When the council might pay for your care
You might be eligible for the local council to pay towards the cost of your care if you have less than £23,250 in savings.
Exactly how much your council will pay depends on what care you need and how much you can afford to pay.
Find out if the local council will pay towards your care
The first step is for your council to do an assessment to check how much help you need. This is called a needs assessment.
The needs assessment is free, and anyone can ask for one. Find out more about getting a needs assessment.
If you need care, the council will then do a financial assessment (means test) to work out what you will have to pay towards the cost of your care.
The means test works out if:
• the council pays the full cost of your care
• the council pays some of the cost and you pay the rest
• you pay for all your care
The financial assessment is free. You do not need to book it – it will be arranged for you after your needs assessment. Read more about the financial assessment.
How the council pays for and arranges your care
If the council is going to pay towards your care, you will get a personal budget.
The amount will be worked out when the council makes a care and support plan with you.
You can choose to get your personal budget in 3 ways, as:
• a direct payment into your bank account each month for you to pay for your care – the council will usually ask for receipts to see you are spending your money on care
• the council arranges and pays for your care for you
• a mixed personal budget – the council arranges some of your care and you arrange and pay for the rest with a personal budget
You can speak to someone for advice on personal budgets by calling the Disability Rights UK Helpline free on 0330 995 0404.
If the council is arranging your care, you still have the right to decide how your personal budget is spent.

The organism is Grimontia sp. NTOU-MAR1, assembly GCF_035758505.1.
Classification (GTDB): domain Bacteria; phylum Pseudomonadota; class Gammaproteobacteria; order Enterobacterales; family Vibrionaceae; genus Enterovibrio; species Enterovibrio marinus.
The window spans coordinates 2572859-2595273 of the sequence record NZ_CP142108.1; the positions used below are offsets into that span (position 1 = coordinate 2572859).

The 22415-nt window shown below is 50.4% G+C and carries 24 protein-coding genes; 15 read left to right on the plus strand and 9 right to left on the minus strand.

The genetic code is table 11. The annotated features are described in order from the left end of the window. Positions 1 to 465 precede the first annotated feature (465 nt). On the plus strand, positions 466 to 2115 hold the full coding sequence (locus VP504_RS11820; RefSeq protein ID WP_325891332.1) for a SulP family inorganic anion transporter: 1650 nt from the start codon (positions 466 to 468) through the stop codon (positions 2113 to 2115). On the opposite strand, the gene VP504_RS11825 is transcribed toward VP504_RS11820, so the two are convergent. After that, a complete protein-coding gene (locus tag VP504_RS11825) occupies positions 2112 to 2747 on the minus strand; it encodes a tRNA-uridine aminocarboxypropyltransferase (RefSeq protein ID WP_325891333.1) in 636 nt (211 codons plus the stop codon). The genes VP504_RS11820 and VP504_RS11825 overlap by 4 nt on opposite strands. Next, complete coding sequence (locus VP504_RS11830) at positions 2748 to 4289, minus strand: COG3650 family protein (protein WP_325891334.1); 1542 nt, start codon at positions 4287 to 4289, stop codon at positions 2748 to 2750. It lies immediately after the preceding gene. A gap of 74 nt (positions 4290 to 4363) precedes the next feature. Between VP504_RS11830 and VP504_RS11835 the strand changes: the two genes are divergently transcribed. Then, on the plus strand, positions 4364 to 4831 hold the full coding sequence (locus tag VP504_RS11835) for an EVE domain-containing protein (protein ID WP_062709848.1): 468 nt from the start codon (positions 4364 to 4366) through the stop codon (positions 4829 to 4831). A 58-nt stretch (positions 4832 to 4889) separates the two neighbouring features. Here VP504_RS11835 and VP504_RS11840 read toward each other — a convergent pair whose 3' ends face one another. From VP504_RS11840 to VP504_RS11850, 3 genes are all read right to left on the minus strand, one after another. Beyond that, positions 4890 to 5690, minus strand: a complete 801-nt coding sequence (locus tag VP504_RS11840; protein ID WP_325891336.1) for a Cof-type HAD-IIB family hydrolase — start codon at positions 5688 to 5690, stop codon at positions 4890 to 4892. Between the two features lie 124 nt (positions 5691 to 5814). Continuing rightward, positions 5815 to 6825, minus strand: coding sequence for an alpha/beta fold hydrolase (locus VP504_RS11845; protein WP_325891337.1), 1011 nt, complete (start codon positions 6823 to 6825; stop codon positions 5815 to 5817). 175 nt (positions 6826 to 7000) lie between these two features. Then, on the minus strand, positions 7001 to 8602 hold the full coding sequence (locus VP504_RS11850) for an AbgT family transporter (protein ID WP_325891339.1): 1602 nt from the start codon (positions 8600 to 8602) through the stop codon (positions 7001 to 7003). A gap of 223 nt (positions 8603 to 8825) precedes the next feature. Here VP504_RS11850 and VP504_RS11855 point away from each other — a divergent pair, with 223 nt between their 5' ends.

If you need to live in a care home, you have the right to choose where you live. The council must give you at least one affordable choice. Some councils have a list of homes they recommend.
If you choose a care home that is more expensive than your personal budget, a relative or friend can pay the difference (this is called a top up fee). They will have to sign an agreement with the council and care home which sets out the costs, how often they must be paid, and what will happen if they can no longer make the payment.
If you are not happy with the type of paid home help the council suggests, you can look for services the council provides and ask them to change it if they can.
What you can get for free
There are some services the council must provide free of charge if you’ve been assessed as needing them. These services are not means-tested, and it does not matter what your income is. These include:
• small bits of equipment or home adaptations that each cost less than £1,000
• care after you have been discharged from hospital – this is a mix of social care and support with help from NHS staff
Paying for your own care (self-funding)
You will not be entitled to help with the cost of care from your local council if:
• you have savings worth more than £23,250
• you own your own property (this only applies if you are moving into a care home)